The 36-month H2020
AErial RObotic System for In-Depth Bridge Inspection by Contact
(AEROBI) project started on 1st December 2015. This project, targeting the bridge inspection domain, is adapting and integrating recent research results in low-flying unmanned robots with arms, intelligent control in robotics, computer vision and sensing, in an innovative, integrated, low-flying, robotic system with a specialised multi-joint arm that will scan concrete beams and piers in bridges for potential cracks on the surface or for detecting and identifying significant visible defects such as concrete swelling or spalling.
The main objectives of the AEROBI project are:
- To develop an incrementally optimised aerial robotic system with a multi-joint arm for the in-depth inspection and assessment of reinforced concrete bridges
- To develop a computer vision system for the structural inspection of the bridge that will detect, identify and map structural defects (cracking, swelling, spalling)
- To determine appropriate methodologies for collecting data
- To extend already existing tools so that they can be able to precisely detect and quantify bridges' defects
- To develop a sensor system suitable for being installed on the robotic inspection system, as well as laser devices and quantitative, mechanical models for structural assessment
- To develop a quantitative structural assessment tool that, based on input from the inspection of the bridge, construction information and information on the operative environment, will automatically assess the structural condition and safety of the bridge at the time of inspection and at future times so that bridge managers can decide on an immediate intervention or on the time for the next inspection.
The AEROBI project has just completed its first year. Following a complete and comprehensive document on user requirements (all the aspects of the inspection of a bridge) produced by project partners Egnatia Odos AE and Netivei Israel, AEROBI started the development phase. The first step involved designing the overall system (air vehicle, data link and Ground Control Station). This helped define the specifications that will be the basis for system acceptance after the integration phase. Extensive work has been undertaken on the computer vision capabilities. Large sets of bridge defects/damage pictures have been used to understand precisely what needs to be detected, its extent to measured and its severity to be evaluated.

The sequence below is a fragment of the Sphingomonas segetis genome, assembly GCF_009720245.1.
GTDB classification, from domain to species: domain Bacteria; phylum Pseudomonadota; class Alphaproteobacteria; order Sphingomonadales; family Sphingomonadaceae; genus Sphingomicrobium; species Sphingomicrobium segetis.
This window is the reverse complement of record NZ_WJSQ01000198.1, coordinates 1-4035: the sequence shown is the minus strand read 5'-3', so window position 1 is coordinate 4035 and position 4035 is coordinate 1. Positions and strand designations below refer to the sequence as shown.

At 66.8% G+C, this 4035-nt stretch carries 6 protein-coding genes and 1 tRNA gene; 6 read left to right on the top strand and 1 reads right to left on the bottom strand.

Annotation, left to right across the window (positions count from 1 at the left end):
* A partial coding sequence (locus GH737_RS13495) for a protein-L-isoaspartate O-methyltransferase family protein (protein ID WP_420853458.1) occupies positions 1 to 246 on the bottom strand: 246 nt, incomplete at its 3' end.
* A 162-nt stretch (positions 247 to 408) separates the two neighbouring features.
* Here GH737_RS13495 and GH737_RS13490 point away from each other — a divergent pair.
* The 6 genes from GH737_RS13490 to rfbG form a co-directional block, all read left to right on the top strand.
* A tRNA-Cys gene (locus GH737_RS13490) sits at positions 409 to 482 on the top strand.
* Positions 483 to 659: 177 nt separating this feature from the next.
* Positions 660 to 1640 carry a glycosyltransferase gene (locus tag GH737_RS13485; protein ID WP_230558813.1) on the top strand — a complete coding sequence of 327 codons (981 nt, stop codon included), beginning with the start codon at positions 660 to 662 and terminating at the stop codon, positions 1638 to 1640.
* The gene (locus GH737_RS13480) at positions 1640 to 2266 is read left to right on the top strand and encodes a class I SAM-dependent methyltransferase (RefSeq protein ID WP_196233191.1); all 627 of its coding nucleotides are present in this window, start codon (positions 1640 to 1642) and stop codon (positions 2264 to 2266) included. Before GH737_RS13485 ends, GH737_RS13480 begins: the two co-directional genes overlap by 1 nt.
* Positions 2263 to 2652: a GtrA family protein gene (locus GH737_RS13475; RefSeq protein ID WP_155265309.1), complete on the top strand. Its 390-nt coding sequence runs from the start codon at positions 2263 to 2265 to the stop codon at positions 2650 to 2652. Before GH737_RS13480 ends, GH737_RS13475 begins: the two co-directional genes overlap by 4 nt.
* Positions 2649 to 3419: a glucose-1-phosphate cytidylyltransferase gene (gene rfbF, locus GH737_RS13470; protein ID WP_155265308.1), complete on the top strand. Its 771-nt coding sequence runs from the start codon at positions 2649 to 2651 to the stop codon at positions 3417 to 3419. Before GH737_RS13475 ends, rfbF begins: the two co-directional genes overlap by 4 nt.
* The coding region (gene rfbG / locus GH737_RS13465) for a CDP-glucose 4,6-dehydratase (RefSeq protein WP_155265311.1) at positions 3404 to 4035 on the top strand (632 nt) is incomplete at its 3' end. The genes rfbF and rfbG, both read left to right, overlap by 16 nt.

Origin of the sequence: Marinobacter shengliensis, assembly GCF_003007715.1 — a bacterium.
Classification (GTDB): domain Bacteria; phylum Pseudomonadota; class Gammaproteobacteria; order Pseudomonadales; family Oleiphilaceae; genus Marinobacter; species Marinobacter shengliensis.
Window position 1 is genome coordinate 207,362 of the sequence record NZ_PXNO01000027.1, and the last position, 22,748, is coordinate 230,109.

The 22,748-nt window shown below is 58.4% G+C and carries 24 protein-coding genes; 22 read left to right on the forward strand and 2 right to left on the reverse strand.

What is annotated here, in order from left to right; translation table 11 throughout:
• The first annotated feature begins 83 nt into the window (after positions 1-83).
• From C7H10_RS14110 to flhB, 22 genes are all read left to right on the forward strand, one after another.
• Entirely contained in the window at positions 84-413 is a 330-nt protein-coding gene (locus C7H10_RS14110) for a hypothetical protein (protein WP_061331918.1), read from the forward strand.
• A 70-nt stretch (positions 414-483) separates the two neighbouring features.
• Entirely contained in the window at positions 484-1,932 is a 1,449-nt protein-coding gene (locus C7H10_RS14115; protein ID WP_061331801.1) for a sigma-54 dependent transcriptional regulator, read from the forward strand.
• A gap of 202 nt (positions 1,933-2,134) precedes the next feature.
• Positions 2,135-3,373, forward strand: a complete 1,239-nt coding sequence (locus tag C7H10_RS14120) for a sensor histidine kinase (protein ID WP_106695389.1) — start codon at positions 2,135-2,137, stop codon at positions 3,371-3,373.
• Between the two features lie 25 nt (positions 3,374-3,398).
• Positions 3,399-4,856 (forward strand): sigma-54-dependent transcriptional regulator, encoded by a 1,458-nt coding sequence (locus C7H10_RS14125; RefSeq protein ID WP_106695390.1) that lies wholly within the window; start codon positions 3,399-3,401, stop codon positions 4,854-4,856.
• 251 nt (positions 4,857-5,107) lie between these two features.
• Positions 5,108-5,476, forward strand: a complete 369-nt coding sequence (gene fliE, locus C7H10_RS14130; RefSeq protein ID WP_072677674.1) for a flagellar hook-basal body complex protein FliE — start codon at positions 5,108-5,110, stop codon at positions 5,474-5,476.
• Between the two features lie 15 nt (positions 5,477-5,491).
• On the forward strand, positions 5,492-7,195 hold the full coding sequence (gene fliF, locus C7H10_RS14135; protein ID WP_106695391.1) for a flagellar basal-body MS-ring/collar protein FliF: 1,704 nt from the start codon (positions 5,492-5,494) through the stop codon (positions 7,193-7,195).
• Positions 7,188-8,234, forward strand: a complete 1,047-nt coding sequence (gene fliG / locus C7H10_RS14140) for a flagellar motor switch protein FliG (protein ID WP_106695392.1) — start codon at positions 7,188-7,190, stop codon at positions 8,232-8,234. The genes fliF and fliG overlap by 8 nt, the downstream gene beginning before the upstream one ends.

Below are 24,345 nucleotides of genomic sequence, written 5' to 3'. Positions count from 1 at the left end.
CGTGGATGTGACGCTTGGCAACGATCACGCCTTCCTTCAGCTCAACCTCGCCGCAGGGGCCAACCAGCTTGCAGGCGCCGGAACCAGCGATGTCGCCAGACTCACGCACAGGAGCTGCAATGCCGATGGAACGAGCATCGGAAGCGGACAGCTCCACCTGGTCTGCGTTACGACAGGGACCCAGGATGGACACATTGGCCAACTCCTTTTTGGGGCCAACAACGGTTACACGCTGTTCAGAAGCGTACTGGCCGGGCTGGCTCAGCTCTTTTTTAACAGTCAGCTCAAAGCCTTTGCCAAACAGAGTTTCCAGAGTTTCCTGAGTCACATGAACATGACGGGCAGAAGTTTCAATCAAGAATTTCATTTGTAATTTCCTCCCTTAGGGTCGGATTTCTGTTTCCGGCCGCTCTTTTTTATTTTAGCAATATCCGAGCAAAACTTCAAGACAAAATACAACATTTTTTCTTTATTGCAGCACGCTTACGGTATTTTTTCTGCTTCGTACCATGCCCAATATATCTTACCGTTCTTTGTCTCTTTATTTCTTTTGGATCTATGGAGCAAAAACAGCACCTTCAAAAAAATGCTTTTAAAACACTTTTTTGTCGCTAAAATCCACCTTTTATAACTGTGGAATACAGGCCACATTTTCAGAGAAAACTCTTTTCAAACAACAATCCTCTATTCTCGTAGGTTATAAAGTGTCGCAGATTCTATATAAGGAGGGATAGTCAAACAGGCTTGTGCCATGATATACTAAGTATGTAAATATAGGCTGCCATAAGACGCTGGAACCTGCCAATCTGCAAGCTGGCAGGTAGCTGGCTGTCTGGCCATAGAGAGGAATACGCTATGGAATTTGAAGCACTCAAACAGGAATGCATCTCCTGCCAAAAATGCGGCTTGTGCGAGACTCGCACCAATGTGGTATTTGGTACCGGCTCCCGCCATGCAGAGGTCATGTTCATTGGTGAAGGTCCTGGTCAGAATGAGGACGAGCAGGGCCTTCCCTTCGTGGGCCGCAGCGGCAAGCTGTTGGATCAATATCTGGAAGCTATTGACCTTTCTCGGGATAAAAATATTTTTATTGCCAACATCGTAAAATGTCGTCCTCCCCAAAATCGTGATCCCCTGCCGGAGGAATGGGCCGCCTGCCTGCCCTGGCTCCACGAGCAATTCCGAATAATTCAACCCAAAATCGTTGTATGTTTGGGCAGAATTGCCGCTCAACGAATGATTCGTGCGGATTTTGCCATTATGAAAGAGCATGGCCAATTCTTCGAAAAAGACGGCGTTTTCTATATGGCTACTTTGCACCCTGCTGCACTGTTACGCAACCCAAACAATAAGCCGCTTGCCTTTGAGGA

Due to the complexity of the system, the approach chosen is an iterative development, especially for the aerial vehicle capability. It was therefore necessary to perform preliminary trials early in the development phase to identify the possible challenges and risks. These preliminary trials took place on 19th and 20th December 2016 on a real bridge 150 km south-east of Seville. The bridge is operational and starting to show signs of ageing (the upper part was destroyed by a storm two years ago), so the trials were very realistic and enabled the unmanned aerial vehicle (UAV) navigation capabilities to be tested. The main focus of the trials was to detect and identify anomalies with the camera mounted on the UAV platform. The results have been used to refine the spcifications for the AEROBI platform and make the computer vision algorithms more robust. The campaign was concluded by a de-briefing session with the end-users who were given the opportuniy to amend or complete their needs and specifications.
At the same time, during the second part of the first year, the theoretical aspect of the structural assessment tool began to be laid out and formulated and the respective code developed. This entailed developing new relations between the deck, pier and bearings deformations and cracks observed and - through a reverse structural analysis - the developed internal forces at the respective bridge cross-sections that will allow the actual structural condition of the bridge and the respective safety factors to be estimated.
AEROBI has reached an important milestone as the project now has a first working version of the system which will support future developments. The end-users acknowledge this important step that demonstrated that the visual inspection of a span could be performed in less than 30 minutes.
The video of the first AEROBI trial can be found